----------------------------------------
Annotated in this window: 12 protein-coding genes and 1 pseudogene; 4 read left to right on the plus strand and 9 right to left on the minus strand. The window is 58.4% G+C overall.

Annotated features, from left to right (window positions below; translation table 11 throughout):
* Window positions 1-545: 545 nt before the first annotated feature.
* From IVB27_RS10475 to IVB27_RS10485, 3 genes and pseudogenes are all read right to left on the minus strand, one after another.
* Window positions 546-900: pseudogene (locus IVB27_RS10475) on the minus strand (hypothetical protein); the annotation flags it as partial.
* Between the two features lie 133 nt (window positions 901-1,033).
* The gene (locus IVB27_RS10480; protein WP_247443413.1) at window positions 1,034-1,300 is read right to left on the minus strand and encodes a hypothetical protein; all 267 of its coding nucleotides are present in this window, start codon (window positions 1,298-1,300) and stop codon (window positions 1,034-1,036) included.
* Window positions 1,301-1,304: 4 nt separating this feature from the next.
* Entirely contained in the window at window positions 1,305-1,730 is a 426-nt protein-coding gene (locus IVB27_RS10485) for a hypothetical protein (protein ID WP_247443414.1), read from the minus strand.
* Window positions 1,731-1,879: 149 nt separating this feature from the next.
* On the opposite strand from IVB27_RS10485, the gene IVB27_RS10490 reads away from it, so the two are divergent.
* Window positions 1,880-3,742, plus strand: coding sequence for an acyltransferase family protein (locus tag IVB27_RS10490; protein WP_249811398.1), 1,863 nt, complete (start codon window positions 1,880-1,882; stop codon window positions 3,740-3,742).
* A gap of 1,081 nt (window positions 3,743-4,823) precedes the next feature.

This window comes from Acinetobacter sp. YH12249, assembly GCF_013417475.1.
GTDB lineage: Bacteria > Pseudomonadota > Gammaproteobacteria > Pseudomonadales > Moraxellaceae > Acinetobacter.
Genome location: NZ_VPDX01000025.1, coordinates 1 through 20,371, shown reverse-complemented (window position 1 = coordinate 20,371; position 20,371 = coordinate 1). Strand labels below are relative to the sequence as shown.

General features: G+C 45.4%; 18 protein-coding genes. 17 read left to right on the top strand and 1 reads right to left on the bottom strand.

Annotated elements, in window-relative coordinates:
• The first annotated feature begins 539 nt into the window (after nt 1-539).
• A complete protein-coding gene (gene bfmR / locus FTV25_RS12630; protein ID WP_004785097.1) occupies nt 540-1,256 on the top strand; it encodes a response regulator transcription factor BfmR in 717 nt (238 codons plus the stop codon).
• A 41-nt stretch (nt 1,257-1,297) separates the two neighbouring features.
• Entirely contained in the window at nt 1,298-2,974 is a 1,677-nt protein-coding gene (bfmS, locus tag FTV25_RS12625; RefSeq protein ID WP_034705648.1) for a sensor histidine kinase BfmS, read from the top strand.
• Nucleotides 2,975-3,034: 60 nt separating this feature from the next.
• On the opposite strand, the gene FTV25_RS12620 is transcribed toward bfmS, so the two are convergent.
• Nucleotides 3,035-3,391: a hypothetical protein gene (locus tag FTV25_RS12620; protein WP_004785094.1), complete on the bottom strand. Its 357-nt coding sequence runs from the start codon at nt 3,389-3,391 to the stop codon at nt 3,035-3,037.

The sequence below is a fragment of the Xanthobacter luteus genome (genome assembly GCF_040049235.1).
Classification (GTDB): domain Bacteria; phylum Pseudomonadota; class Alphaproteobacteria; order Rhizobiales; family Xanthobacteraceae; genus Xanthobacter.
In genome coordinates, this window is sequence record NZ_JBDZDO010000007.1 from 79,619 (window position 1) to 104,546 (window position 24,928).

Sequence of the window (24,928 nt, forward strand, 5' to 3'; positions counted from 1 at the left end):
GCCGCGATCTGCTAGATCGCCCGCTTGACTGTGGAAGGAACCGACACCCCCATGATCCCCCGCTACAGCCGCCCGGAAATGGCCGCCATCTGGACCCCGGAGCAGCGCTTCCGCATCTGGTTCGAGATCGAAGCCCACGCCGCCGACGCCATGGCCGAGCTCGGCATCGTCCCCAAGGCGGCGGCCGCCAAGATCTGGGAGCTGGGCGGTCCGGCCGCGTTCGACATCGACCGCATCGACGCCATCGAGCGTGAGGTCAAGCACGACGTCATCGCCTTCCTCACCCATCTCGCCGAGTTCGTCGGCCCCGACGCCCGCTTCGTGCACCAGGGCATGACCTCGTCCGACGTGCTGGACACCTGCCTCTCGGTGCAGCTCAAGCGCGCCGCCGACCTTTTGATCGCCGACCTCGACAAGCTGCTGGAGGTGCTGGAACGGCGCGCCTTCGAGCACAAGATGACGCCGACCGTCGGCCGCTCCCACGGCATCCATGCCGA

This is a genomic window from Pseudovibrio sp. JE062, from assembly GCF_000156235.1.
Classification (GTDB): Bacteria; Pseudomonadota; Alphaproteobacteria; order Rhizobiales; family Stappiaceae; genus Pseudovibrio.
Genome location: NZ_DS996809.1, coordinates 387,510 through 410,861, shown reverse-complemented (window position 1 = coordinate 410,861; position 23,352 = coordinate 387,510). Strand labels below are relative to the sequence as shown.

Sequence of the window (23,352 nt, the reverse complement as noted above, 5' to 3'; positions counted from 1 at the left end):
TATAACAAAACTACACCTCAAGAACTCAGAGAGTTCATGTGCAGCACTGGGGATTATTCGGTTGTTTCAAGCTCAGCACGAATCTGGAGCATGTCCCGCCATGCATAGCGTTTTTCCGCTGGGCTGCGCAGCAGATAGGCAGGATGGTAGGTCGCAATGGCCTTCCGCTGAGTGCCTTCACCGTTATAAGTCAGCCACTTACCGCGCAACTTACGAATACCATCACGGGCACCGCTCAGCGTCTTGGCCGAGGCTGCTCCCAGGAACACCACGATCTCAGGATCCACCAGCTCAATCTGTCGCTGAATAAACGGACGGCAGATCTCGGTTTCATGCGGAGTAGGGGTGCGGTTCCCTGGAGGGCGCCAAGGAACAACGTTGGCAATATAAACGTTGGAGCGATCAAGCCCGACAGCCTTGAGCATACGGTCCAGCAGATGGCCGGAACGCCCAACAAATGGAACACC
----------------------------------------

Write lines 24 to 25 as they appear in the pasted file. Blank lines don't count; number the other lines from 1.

• On the opposite strand, the gene FTV25_RS12620 is transcribed toward bfmS, so the two are convergent.
• Nucleotides 3,035-3,391: a hypothetical protein gene (locus tag FTV25_RS12620; protein WP_004785094.1), complete on the bottom strand. Its 357-nt coding sequence runs from the start codon at nt 3,389-3,391 to the stop codon at nt 3,035-3,037.